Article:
John Charles testimony for the 9/22 TriMet board meeting
Subject: TM Resolution 10-09-44
Members of the Board:
I will not be able to attend the board meeting tomorrow. Therefore I wish to enter the following comments into the record today regarding TM Resolution 10-09-44:
There is considerable risk in purchasing this property because it is unlikely that the Milwaukie LRT line will ever get built. Notwithstanding the oft-made claim by Mr. McFarlane that TriMet is considered to be “an A student” by FTA officials, TriMet has clearly been defrauding the federal government by taking capital grants for rail projects without operating them successfully for 20 years, as required by law. In May 2009 TriMet announced that service on the Green Line would be cut before it ever opened. Service was cut again earlier this month. Cuts have also been made on other federally-subsidized rail lines. Until TriMet restores service on those lines, they remain out of compliance with past funding agreements. Why would FTA spend even more money on TriMet under these circumstances?
Moreover, the next TriMet audit will almost certainly show that TriMet’s off-book debt of $907 million in unfunded post-employment obligations has gotten worse. TriMet’s unfunded OPEB liability is the highest in the entire transit industry (as a percent of covered payroll) and the agency has no plans to fund the OPEB trust fund at any significant level until 2019. Since this will force the agency to continue its reliance on a pay-as-you-go system, the yearly OPEB obligations will cannibalize revenues needed to restore service.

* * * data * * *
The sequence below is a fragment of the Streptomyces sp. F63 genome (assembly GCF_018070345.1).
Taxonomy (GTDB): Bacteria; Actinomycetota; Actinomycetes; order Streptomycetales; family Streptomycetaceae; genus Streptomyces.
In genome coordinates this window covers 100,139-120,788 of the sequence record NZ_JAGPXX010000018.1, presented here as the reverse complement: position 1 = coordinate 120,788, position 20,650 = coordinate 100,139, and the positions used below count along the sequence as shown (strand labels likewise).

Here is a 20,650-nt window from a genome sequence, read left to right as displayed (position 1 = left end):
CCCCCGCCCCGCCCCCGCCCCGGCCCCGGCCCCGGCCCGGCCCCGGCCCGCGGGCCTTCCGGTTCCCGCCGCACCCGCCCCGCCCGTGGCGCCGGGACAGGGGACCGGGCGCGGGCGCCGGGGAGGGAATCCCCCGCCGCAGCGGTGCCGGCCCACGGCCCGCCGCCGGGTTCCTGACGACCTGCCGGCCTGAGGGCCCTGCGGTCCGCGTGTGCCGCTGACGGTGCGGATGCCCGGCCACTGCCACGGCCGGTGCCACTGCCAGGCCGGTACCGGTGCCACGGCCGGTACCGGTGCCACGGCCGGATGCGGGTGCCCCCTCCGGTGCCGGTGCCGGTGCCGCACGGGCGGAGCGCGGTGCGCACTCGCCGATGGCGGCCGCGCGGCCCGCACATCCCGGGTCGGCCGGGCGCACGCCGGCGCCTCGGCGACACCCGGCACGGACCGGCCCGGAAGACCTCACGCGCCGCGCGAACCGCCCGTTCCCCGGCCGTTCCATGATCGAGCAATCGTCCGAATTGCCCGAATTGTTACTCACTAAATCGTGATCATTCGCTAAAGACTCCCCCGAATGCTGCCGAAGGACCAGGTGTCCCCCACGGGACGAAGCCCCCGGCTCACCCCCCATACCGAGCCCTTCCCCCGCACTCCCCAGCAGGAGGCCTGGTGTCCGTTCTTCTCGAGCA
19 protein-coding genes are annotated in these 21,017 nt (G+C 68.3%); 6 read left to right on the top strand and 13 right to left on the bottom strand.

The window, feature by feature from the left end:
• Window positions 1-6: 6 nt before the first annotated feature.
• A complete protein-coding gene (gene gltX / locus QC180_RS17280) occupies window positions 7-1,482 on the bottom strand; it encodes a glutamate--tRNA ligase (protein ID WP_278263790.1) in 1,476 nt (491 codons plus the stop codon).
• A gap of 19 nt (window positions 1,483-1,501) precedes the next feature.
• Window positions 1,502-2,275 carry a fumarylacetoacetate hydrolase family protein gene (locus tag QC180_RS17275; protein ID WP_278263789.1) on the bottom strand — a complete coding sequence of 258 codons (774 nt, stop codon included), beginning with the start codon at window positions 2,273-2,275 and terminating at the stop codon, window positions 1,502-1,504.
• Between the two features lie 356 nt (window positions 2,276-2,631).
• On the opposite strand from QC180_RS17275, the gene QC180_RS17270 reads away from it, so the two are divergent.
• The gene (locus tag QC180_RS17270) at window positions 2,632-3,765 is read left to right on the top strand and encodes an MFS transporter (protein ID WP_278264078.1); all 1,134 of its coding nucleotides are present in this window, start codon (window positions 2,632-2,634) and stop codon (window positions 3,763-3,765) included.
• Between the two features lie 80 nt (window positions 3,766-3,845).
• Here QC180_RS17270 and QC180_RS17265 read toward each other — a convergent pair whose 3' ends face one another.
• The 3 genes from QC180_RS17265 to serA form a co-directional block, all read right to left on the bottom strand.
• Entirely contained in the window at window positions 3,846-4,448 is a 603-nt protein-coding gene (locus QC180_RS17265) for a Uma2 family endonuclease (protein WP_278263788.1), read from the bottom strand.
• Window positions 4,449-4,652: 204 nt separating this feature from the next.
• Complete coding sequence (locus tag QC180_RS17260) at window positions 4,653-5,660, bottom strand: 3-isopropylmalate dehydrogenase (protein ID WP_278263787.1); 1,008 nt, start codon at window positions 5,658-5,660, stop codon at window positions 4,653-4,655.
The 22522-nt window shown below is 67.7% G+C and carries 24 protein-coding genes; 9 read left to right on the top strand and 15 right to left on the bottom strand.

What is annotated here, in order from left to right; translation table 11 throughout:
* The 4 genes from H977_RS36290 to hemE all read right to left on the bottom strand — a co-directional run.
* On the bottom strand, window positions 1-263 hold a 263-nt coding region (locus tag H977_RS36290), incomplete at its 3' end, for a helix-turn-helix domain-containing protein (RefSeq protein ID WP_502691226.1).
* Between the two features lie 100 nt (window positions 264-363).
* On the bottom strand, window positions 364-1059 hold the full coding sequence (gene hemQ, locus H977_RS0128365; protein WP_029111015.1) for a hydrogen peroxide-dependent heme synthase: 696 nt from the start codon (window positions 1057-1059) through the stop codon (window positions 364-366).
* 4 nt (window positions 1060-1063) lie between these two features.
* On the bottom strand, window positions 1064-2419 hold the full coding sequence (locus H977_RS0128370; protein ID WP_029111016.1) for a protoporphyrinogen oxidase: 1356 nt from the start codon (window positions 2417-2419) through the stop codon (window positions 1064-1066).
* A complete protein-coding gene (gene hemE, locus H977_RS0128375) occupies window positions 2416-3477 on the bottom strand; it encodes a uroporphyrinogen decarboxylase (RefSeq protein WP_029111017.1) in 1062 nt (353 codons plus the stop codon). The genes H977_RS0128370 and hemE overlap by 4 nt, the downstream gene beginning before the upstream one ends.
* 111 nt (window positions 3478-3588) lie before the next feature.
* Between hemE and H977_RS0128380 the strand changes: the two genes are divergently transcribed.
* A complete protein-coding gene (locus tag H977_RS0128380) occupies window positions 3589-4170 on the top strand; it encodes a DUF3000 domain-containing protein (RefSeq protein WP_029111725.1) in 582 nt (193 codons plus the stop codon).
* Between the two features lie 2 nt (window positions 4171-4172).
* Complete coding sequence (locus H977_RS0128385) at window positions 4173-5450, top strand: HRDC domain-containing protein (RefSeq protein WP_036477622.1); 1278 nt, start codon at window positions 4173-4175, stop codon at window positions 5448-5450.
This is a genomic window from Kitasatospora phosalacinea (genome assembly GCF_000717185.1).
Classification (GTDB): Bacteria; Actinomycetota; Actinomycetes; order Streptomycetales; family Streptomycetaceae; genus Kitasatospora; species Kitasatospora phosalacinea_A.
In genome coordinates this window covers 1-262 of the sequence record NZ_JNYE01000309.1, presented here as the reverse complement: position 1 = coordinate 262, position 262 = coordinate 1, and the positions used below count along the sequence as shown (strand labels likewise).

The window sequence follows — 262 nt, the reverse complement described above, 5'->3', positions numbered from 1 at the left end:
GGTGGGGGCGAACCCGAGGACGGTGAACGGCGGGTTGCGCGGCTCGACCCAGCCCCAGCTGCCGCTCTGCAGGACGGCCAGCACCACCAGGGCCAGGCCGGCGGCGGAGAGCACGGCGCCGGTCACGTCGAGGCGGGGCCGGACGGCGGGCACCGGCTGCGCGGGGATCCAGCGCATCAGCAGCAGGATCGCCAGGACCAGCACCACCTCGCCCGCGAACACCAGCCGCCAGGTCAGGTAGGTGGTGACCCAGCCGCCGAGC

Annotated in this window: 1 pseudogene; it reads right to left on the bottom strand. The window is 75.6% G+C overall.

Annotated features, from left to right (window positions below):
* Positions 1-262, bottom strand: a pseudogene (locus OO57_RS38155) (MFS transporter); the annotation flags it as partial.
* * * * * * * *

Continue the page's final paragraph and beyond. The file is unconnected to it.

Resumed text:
TriMet is in a fiscal death spiral and the board has yet to devise an exit strategy. It is imprudent to assume that FTA will simply ignore this between now and June 2012, when the staff speculates that FTA might sign a FFGA. What happens if FTA refuses to sign? TriMet will have already spent hundreds of millions of dollars on property acquisition and a “bridge to nowhere.”
Finally, it is politically untenable to continue cutting dozens of bus lines serving lower-income riders while TriMet spends more than $200 million per mile on a gold-plated train to Milwaukie. TriMet can only survive with the popular support of elected officials, editorial writers, and business trade associations. That support is rapidly eroding as TriMet’s institutional bias against bus riders becomes more widely known.
New rail project are a luxury; basic bus service a necessity. It’s time for hard choices, and the more you procrastinate in terminating this poorly-conceived project, the more you will regret it later. I urge you to begin the long journey back to responsible fiscal stewardship by voting “no” on this Resolution.
John A. Charles, Jr. is President and CEO of Cascade Policy Institute, Oregon’s free market public policy research organization.